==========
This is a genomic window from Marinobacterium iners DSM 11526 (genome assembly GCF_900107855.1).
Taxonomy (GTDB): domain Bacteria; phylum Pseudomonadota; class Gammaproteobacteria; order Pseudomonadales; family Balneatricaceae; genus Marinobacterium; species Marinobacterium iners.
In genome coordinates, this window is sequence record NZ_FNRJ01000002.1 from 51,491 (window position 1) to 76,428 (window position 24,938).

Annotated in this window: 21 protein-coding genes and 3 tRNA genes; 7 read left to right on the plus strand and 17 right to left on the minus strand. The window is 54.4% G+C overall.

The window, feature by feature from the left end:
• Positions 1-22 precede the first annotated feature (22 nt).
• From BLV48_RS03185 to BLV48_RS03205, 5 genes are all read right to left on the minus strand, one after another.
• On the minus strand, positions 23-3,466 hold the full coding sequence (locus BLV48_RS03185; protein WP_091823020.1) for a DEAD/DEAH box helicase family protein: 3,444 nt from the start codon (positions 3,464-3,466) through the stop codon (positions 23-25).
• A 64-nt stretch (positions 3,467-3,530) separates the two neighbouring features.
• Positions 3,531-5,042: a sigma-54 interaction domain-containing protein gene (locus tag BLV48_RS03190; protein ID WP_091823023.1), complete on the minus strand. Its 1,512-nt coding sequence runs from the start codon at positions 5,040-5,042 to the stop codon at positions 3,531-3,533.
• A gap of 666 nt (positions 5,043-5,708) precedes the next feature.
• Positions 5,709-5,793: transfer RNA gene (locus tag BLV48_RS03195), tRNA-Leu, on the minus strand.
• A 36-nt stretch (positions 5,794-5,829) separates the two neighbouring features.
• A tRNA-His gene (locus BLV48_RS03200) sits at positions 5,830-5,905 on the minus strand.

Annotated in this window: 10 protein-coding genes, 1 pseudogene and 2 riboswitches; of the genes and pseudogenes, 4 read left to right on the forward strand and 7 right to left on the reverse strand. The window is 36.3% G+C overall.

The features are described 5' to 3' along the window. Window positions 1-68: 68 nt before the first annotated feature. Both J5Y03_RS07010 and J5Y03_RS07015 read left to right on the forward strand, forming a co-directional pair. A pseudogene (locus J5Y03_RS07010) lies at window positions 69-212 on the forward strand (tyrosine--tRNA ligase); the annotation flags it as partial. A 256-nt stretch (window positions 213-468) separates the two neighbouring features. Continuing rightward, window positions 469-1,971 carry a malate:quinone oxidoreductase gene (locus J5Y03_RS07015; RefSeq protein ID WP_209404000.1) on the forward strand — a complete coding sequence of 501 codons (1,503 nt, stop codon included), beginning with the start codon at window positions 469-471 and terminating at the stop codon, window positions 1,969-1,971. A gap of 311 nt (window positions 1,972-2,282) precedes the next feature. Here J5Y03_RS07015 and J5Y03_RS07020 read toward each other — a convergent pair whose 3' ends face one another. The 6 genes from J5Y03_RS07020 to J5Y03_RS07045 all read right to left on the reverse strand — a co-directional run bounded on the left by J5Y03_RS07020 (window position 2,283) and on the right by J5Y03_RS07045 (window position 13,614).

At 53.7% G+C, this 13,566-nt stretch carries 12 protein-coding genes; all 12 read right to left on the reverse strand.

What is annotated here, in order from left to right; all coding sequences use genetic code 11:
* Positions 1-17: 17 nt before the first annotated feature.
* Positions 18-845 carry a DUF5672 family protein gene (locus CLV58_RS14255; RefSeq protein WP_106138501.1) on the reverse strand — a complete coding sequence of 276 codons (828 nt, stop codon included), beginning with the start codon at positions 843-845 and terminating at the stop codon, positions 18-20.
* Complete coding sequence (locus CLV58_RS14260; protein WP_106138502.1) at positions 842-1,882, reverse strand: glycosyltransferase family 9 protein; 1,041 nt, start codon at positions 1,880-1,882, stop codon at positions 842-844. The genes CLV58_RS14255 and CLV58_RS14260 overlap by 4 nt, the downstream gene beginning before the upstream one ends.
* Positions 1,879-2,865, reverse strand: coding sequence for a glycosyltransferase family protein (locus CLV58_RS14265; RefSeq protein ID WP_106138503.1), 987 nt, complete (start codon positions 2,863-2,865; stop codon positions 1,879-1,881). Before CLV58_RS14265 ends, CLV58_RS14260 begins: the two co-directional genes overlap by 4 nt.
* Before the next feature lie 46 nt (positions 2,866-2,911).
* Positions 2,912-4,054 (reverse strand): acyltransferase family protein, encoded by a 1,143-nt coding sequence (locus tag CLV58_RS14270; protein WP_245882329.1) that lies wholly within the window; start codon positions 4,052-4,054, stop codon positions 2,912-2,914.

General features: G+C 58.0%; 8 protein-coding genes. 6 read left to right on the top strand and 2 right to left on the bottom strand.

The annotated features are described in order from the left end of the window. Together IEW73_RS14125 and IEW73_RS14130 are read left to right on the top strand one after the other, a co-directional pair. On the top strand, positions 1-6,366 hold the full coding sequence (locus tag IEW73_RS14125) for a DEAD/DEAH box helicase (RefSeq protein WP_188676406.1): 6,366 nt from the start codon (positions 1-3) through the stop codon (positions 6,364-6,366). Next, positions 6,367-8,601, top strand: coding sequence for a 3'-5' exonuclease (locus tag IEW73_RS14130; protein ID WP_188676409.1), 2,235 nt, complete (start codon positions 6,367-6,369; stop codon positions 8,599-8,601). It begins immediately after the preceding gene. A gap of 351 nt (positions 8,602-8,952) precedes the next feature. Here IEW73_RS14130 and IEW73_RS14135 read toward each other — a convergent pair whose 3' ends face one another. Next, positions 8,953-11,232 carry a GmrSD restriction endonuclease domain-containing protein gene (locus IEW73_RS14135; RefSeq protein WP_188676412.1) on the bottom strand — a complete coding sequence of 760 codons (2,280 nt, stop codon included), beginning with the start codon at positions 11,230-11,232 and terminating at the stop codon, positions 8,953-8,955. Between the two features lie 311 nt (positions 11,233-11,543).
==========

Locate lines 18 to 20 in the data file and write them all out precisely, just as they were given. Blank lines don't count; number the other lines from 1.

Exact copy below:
What is annotated here, in order from left to right; all coding sequences use genetic code 11:
* Positions 1-17: 17 nt before the first annotated feature.
* Positions 18-845 carry a DUF5672 family protein gene (locus CLV58_RS14255; RefSeq protein WP_106138501.1) on the reverse strand — a complete coding sequence of 276 codons (828 nt, stop codon included), beginning with the start codon at positions 843-845 and terminating at the stop codon, positions 18-20.